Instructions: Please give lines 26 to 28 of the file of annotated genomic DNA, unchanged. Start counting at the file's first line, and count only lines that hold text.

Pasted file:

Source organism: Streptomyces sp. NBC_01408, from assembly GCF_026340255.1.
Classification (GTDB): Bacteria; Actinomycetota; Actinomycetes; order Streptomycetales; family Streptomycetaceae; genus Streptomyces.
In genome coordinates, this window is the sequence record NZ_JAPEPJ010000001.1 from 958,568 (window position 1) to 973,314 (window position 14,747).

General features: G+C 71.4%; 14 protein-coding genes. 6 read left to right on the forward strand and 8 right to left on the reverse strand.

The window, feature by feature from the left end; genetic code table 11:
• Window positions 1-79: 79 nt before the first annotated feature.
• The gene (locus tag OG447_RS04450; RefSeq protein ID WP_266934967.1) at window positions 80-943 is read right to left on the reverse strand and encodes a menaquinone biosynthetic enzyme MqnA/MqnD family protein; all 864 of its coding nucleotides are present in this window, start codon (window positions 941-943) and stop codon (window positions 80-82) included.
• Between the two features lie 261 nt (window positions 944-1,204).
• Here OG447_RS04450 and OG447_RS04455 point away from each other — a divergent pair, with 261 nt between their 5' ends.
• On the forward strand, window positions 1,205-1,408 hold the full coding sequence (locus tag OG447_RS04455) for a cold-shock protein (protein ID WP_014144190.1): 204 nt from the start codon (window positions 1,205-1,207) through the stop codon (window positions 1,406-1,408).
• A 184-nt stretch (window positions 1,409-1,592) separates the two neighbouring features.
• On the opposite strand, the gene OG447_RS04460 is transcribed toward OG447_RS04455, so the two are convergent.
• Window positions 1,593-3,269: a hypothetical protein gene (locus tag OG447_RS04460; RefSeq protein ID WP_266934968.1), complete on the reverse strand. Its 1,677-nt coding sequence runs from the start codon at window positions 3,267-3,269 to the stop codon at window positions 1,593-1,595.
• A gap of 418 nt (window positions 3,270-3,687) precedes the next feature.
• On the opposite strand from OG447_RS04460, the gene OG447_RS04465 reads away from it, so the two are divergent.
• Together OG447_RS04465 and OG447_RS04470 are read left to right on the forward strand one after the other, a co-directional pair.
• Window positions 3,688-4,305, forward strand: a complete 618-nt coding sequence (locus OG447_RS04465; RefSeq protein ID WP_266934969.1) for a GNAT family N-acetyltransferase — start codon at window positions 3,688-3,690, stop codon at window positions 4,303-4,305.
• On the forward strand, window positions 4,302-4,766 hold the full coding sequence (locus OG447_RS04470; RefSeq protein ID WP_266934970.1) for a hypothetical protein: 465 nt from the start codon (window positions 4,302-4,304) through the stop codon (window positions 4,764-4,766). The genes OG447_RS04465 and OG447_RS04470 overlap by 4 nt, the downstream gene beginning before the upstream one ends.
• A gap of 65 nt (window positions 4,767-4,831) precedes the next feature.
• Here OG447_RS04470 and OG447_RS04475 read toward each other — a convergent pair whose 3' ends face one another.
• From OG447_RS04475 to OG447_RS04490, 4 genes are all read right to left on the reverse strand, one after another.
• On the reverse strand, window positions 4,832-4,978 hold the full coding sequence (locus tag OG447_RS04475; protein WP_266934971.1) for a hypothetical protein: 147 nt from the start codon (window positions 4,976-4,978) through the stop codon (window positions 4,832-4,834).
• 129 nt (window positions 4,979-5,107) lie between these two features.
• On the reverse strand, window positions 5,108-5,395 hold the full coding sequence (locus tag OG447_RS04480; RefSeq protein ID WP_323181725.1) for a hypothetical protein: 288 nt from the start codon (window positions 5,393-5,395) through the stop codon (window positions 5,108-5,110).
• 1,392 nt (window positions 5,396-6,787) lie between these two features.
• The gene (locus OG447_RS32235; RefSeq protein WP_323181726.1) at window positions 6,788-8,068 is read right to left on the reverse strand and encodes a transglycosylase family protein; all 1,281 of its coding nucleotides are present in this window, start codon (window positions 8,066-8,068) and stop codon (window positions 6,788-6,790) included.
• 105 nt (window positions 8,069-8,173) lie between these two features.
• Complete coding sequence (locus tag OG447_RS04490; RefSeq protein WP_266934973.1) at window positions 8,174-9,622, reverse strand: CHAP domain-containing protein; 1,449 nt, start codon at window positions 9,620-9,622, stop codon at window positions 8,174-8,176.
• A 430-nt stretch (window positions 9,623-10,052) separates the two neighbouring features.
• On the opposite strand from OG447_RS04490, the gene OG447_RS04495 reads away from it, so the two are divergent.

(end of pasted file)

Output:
• The gene (locus OG447_RS32235; RefSeq protein WP_323181726.1) at window positions 6,788-8,068 is read right to left on the reverse strand and encodes a transglycosylase family protein; all 1,281 of its coding nucleotides are present in this window, start codon (window positions 8,066-8,068) and stop codon (window positions 6,788-6,790) included.
• 105 nt (window positions 8,069-8,173) lie between these two features.
• Complete coding sequence (locus tag OG447_RS04490; RefSeq protein WP_266934973.1) at window positions 8,174-9,622, reverse strand: CHAP domain-containing protein; 1,449 nt, start codon at window positions 9,620-9,622, stop codon at window positions 8,174-8,176.